Iran Is Not a Theocracy. It Is a Theocratic Mafiocracy.

To wit: The 82-year-old Iranian woman keeps the documents that upended her life in an old suitcase near her bed. She removes them carefully and peers at the tiny Persian script. There's the court order authorizing the takeover of her children's three Tehran apartments in a multi-story building the family had owned for years. There's …

What Iranian “Reformers” Hath Wrought

Presumably, this is what we are supposed to expect from a government that allegedly is more enlightened than it used to be: At least 80 people and perhaps as many as 95 have been executed in Iran already this year, a surge in the use of the death penalty that has dampened hopes for human rights reforms under …

Reform Cannot Come Fast Enough to Iran

I'm sure that Iranians will be the first to tell you as much: In a rare expression of regret by an Iranian official, President Hassan Rouhani has said that he is sorry for any troubles with the distribution of a food ration to the poor, following reports that three people have died waiting for the goods in …

Deeds. Not Words. Deeds.

Ray Takeyh is right on the money when he reminds us what we should expect from Hassan Rohani before we go around calling him "a reformer": Rouhani's attempt to refashion Iran's image and temper its rhetoric should be welcomed. After eight years of Ahmadinejad provocations that often unhinged the international community, a degree of self-restraint …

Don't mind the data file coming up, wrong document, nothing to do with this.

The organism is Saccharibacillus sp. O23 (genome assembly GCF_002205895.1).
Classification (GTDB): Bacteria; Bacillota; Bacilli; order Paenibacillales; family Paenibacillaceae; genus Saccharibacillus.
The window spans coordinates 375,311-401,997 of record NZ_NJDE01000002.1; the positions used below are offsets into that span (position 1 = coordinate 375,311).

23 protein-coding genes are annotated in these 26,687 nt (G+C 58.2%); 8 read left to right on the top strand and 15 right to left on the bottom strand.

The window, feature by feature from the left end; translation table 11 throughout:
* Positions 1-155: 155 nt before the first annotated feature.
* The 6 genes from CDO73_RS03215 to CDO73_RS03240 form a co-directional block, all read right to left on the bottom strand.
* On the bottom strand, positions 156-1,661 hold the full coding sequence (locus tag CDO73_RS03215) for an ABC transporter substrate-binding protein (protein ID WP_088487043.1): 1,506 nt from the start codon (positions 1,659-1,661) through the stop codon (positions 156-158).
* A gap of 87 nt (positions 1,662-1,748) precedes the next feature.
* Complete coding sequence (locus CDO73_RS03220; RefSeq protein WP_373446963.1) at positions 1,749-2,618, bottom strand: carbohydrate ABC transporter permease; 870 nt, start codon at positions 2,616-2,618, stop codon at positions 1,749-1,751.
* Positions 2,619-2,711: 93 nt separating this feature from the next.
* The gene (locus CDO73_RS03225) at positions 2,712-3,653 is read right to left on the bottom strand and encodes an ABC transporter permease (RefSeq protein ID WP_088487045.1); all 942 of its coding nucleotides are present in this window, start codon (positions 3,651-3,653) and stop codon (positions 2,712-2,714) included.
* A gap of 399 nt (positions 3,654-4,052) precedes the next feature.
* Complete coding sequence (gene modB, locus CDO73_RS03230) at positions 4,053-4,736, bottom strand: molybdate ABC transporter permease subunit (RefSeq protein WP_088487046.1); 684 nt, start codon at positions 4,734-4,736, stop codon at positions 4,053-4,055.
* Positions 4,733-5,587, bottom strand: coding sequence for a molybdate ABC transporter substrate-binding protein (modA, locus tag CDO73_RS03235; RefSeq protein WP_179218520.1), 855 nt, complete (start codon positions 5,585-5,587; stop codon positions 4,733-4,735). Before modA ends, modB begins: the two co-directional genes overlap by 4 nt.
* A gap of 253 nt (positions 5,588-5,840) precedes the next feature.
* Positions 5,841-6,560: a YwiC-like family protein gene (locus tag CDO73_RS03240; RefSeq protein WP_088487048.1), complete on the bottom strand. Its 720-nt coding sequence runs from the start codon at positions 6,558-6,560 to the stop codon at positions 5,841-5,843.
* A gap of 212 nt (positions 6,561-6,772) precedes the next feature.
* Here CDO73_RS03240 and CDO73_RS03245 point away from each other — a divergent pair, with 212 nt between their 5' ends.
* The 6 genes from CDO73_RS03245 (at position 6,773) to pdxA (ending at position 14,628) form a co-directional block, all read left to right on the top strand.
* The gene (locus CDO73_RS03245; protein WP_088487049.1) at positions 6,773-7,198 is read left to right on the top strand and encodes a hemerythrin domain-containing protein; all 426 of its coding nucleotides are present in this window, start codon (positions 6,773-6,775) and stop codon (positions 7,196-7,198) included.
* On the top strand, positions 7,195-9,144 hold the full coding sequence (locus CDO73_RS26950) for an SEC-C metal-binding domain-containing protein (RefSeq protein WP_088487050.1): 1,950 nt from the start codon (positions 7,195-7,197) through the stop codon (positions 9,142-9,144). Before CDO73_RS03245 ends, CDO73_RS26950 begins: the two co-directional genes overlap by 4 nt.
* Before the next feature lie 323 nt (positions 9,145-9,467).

Very Interesting–and Ultimately Irrelevant–Facts about Ali Khamene’i

I will freely admit to finding Akbar Ganji's article about Iran's supreme leader fascinating--especially excerpts like this one: As a young man, Khamenei loved novels. He read such Iranian writers as Muhammad Ali Jamalzadah, Sadeq Chubak, and Sadeq Hedayat but came to feel that they paled before classic Western writers from France, Russia, and the United …

Hassan Rohani May Disappoint Us Yet

My latest for the Atlantic Council discusses whether Hassan Rohani will prove himself a genuine reformer. On that issue, I have my doubts: The Islamic Republic of Iran has a new president: Hassan Rouhani. There has been a lot of talk about Rouhani’s supposed political moderation and pragmatism, just as in 1982, there was talk …

The Iranian Presidential Elections: What Next?

Despite my disbelief  that Iran's theocrats would allow a perceived moderate to win the Iranian presidential election, a perceived moderate has gone ahead and done just that. It would appear that the turnout for the election was so significant and the votes for Hassan Rohani so overwhelming that the regime could not afford to implement …

Surprising–and Unsurprising–News from the First Round of Iran’s Presidential Election

First, the surprising news: The leading moderate candidate for the presidency has emerged as the strongest of all of the candidates after the first round of voting: Early results from Iran's presidential election put the reformist-backed candidate, Hassan Rouhani, in the lead.With 2.9m ballots counted, the cleric had 1.46m votes, or 49.87%, well ahead of Tehran …

The State of Play Leading Up to the Iranian Presidential Election

As noted before, the notion that there is anything resembling democracy in Iran is nothing short of laughable. More can be found here on how the election has quickly turned into a farce. The BBC informs us--in what is, perhaps, the understatement of the year--that "[b]y the standards of democratic countries, presidential elections in Iran are …